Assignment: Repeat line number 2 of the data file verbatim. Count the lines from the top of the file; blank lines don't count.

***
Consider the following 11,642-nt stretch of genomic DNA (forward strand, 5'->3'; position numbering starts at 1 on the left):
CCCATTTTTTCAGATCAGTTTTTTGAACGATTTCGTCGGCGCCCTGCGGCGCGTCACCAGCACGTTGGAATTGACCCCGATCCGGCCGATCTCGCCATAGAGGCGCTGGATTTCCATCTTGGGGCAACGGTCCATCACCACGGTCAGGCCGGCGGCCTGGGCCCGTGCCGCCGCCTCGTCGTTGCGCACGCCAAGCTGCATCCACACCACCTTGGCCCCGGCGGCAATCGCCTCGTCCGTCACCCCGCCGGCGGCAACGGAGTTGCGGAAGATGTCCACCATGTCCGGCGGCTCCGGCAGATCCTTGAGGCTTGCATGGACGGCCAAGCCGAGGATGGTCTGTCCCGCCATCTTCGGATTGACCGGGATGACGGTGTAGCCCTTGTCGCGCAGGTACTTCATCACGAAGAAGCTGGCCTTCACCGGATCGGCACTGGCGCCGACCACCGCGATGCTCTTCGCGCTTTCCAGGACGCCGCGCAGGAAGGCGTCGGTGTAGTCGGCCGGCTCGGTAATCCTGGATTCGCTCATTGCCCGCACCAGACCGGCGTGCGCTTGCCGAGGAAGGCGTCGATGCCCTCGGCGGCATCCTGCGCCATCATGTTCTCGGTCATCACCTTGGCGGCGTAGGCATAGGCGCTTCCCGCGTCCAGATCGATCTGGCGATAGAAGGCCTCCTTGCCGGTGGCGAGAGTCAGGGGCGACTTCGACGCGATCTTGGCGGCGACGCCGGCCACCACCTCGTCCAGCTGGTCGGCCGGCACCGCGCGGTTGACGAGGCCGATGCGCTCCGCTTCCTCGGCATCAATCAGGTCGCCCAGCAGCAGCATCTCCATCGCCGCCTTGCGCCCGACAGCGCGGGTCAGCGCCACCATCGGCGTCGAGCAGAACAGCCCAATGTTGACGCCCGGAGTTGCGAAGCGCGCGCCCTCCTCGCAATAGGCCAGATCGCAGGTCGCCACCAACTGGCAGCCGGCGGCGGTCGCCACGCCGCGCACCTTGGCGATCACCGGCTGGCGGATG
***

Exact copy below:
CCCATTTTTTCAGATCAGTTTTTTGAACGATTTCGTCGGCGCCCTGCGGCGCGTCACCAGCACGTTGGAATTGACCCCGATCCGGCCGATCTCGCCATAGAGGCGCTGGATTTCCATCTTGGGGCAACGGTCCATCACCACGGTCAGGCCGGCGGCCTGGGCCCGTGCCGCCGCCTCGTCGTTGCGCACGCCAAGCTGCATCCACACCACCTTGGCCCCGGCGGCAATCGCCTCGTCCGTCACCCCGCCGGCGGCAACGGAGTTGCGGAAGATGTCCACCATGTCCGGCGGCTCCGGCAGATCCTTGAGGCTTGCATGGACGGCCAAGCCGAGGATGGTCTGTCCCGCCATCTTCGGATTGACCGGGATGACGGTGTAGCCCTTGTCGCGCAGGTACTTCATCACGAAGAAGCTGGCCTTCACCGGATCGGCACTGGCGCCGACCACCGCGATGCTCTTCGCGCTTTCCAGGACGCCGCGCAGGAAGGCGTCGGTGTAGTCGGCCGGCTCGGTAATCCTGGATTCGCTCATTGCCCGCACCAGACCGGCGTGCGCTTGCCGAGGAAGGCGTCGATGCCCTCGGCGGCATCCTGCGCCATCATGTTCTCGGTCATCACCTTGGCGGCGTAGGCATAGGCGCTTCCCGCGTCCAGATCGATCTGGCGATAGAAGGCCTCCTTGCCGGTGGCGAGAGTCAGGGGCGACTTCGACGCGATCTTGGCGGCGACGCCGGCCACCACCTCGTCCAGCTGGTCGGCCGGCACCGCGCGGTTGACGAGGCCGATGCGCTCCGCTTCCTCGGCATCAATCAGGTCGCCCAGCAGCAGCATCTCCATCGCCGCCTTGCGCCCGACAGCGCGGGTCAGCGCCACCATCGGCGTCGAGCAGAACAGCCCAATGTTGACGCCCGGAGTTGCGAAGCGCGCGCCCTCCTCGCAATAGGCCAGATCGCAGGTCGCCACCAACTGGCAGCCGGCGGCGGTCGCCACGCCGCGCACCTTGGCGATCACCGGCTGGCGGATG